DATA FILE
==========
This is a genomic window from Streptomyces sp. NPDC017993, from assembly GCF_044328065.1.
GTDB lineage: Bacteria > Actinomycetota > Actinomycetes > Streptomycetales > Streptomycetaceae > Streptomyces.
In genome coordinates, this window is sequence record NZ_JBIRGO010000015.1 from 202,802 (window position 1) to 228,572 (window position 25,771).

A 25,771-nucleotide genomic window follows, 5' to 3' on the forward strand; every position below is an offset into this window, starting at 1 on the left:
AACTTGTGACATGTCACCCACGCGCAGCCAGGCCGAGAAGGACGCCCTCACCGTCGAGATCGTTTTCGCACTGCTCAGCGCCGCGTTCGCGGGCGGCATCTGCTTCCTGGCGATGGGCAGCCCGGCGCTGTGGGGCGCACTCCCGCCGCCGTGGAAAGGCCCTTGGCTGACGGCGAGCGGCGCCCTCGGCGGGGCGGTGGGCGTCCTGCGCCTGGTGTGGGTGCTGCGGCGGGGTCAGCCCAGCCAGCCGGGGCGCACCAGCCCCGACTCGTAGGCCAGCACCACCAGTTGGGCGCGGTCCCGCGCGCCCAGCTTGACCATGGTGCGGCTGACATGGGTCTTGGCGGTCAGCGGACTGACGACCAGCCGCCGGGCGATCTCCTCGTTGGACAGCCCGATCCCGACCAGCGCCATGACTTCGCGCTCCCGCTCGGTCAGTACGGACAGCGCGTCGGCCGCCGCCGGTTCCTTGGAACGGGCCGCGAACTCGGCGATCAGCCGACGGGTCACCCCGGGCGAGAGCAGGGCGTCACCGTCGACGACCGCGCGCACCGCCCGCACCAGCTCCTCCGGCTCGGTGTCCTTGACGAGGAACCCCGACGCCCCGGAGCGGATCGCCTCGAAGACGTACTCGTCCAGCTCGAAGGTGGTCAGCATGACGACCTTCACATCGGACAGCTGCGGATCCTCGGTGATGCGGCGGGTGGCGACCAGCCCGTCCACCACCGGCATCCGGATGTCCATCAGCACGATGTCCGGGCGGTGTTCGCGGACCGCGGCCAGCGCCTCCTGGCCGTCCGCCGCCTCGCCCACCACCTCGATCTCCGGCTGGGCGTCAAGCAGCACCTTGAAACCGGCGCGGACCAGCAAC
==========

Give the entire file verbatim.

This is a genomic window from Streptomyces sp. NPDC017993, from assembly GCF_044328065.1.
GTDB lineage: Bacteria > Actinomycetota > Actinomycetes > Streptomycetales > Streptomycetaceae > Streptomyces.
In genome coordinates, this window is sequence record NZ_JBIRGO010000015.1 from 202,802 (window position 1) to 228,572 (window position 25,771).

A 25,771-nucleotide genomic window follows, 5' to 3' on the forward strand; every position below is an offset into this window, starting at 1 on the left:
AACTTGTGACATGTCACCCACGCGCAGCCAGGCCGAGAAGGACGCCCTCACCGTCGAGATCGTTTTCGCACTGCTCAGCGCCGCGTTCGCGGGCGGCATCTGCTTCCTGGCGATGGGCAGCCCGGCGCTGTGGGGCGCACTCCCGCCGCCGTGGAAAGGCCCTTGGCTGACGGCGAGCGGCGCCCTCGGCGGGGCGGTGGGCGTCCTGCGCCTGGTGTGGGTGCTGCGGCGGGGTCAGCCCAGCCAGCCGGGGCGCACCAGCCCCGACTCGTAGGCCAGCACCACCAGTTGGGCGCGGTCCCGCGCGCCCAGCTTGACCATGGTGCGGCTGACATGGGTCTTGGCGGTCAGCGGACTGACGACCAGCCGCCGGGCGATCTCCTCGTTGGACAGCCCGATCCCGACCAGCGCCATGACTTCGCGCTCCCGCTCGGTCAGTACGGACAGCGCGTCGGCCGCCGCCGGTTCCTTGGAACGGGCCGCGAACTCGGCGATCAGCCGACGGGTCACCCCGGGCGAGAGCAGGGCGTCACCGTCGACGACCGCGCGCACCGCCCGCACCAGCTCCTCCGGCTCGGTGTCCTTGACGAGGAACCCCGACGCCCCGGAGCGGATCGCCTCGAAGACGTACTCGTCCAGCTCGAAGGTGGTCAGCATGACGACCTTCACATCGGACAGCTGCGGATCCTCGGTGATGCGGCGGGTGGCGACCAGCCCGTCCACCACCGGCATCCGGATGTCCATCAGCACGATGTCCGGGCGGTGTTCGCGGACCGCGGCCAGCGCCTCCTGGCCGTCCGCCGCCTCGCCCACCACCTCGATCTCCGGCTGGGCGTCAAGCAGCACCTTGAAACCGGCGCGGACCAGCAAC